Resources for Teachers, Librarians, and Parents
If you are putting together plans for teaching remotely or homeschooling your children and are looking for resources, click below for discussion guides, activities, and more available for FREE to download.
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Justice Is. . . Educators’ Guide
In clear and simple language, Preet Bharara, former US attorney for the Southern District of New York, explains what justice is and what it takes to achieve it for even the youngest readers. Drawing on examples of historic justice seekers, this timely book is perfect for exploring the concept of justice. Use these discussion questions and activities to inspire young readers to fight for justice in their world and to remain hopeful.
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A Perfect Read Aloud Pick for Braille Literacy Month
The inspiring story of a blind boy so determined to read he invented his own alphabet.
Louis Braille lost his sight at age five, but he was a clever boy and determined to live as others did. What he wanted more than anything else was to read and write. He went to the Royal School for the Blind in Paris, but there were no books he could read. At age twelve, he learned of the military’s use of “night writing.” It was a crude system of fingertip-read messages that was so difficult the other boys in school gave up trying to master it. But Louis persevered. Over the next three years he worked tirelessly to refine and improve the system until he had developed his own alphabet–using just six dots. At age fifteen, Louis had invented a system for reading and writing that is still used by the blind community across the world today.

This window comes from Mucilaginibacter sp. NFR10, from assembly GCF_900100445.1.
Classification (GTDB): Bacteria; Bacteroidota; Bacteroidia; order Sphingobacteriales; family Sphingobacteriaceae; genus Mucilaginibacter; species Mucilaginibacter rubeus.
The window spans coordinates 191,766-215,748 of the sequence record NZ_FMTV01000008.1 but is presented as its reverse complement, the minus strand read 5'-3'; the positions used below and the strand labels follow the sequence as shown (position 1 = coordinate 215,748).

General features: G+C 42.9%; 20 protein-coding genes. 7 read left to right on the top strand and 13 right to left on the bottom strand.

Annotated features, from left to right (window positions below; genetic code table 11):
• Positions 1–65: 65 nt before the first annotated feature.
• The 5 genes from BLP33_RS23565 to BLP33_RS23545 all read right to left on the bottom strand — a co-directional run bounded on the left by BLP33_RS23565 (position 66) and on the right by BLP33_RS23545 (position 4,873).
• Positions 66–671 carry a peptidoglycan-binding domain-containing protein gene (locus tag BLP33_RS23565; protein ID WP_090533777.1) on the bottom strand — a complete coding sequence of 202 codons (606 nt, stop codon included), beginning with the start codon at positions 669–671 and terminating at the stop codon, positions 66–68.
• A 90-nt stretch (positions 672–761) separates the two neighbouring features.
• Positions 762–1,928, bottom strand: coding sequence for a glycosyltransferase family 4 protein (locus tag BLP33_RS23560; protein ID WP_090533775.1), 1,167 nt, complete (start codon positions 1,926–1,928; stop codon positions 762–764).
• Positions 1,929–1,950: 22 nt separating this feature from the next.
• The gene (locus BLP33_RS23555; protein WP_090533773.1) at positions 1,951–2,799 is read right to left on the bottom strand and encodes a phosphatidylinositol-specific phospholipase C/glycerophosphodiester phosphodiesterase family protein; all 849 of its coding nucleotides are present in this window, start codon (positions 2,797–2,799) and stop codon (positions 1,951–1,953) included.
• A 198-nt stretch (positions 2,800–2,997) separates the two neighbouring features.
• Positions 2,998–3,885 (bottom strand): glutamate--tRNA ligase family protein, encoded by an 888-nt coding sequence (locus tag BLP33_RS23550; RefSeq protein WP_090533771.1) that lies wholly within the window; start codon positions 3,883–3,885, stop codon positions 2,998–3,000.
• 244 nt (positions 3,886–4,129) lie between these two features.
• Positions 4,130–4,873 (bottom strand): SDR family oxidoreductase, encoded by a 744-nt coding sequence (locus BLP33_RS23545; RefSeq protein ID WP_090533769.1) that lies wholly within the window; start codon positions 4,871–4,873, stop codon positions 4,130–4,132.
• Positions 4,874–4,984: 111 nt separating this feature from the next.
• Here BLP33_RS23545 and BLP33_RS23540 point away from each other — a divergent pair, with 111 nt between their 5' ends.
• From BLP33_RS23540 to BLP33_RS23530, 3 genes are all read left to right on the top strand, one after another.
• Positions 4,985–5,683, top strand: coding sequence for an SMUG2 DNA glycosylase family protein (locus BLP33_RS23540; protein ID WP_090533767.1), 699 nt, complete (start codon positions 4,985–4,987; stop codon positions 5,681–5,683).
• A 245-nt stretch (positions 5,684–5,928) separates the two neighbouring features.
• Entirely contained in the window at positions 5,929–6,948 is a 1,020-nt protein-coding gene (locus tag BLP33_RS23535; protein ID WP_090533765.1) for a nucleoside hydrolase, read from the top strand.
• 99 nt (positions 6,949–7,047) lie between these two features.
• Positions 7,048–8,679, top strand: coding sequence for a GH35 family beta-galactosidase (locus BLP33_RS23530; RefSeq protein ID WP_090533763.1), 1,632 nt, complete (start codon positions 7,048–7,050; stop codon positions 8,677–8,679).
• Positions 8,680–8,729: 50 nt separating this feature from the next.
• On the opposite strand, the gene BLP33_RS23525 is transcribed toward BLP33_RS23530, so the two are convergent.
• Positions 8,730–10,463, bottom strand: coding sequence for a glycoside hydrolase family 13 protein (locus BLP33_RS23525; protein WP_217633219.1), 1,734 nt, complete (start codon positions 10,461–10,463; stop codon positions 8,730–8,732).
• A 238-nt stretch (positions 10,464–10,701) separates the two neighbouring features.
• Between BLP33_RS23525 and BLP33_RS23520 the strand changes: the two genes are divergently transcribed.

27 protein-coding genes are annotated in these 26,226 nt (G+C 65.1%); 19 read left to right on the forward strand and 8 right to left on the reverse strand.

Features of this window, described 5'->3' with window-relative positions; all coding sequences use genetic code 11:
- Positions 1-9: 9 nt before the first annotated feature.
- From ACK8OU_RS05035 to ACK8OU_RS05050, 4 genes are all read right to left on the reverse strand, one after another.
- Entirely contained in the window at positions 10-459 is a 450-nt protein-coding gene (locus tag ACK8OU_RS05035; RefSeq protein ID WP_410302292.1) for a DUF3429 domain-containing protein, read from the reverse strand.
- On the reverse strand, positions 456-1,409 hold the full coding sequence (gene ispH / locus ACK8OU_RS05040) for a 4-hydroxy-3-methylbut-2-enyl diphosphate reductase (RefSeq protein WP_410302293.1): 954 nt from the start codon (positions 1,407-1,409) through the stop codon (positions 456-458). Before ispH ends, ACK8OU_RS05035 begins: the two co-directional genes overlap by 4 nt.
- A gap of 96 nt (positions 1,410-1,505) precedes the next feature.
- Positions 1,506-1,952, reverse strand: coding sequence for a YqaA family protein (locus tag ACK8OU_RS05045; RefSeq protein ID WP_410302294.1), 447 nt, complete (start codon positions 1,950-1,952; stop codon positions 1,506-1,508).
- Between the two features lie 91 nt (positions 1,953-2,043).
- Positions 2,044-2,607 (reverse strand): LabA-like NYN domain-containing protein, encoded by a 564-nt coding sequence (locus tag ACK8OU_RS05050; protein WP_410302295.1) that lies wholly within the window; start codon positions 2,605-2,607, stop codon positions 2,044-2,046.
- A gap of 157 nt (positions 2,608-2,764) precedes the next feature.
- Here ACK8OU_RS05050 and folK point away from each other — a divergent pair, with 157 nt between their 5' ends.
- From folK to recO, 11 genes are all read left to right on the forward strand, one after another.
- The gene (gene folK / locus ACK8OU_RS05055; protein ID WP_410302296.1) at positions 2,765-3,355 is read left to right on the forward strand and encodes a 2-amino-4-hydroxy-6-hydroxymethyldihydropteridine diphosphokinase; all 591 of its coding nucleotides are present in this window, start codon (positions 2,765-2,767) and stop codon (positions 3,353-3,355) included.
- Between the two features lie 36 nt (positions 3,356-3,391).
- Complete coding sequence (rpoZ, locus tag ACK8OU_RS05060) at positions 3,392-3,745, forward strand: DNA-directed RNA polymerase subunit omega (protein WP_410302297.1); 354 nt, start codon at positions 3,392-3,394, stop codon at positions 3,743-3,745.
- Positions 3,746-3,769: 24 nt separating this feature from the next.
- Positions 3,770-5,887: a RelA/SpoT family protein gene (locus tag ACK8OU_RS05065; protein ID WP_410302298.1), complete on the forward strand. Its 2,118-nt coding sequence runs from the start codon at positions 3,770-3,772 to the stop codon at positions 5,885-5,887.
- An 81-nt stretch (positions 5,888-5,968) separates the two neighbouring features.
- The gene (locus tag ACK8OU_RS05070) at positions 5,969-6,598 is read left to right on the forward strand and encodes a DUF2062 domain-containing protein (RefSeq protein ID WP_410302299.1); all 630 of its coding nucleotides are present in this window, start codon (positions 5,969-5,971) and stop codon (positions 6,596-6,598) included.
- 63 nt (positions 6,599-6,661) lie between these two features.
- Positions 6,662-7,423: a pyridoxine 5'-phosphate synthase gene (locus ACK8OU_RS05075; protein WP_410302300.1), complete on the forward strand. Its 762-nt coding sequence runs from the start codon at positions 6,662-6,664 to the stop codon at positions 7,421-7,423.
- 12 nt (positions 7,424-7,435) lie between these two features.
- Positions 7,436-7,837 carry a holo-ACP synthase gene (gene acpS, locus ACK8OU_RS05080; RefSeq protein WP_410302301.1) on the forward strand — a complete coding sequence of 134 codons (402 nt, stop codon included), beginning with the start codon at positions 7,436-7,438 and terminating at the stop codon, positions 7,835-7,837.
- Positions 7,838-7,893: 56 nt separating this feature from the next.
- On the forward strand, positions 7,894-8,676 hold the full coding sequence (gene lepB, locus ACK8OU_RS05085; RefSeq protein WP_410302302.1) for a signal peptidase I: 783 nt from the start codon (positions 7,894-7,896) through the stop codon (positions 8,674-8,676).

Jen Bryant tells Braille’s inspiring story with a lively and immediate text. She wanted young readers to know what it felt like to be Louis Braille, and her text is filled with the sounds, the smells, and the touch of his world. And Boris Kulikov’s clever and amazing paintings help readers to understand what Louis lost, and what he was determined to gain back through books.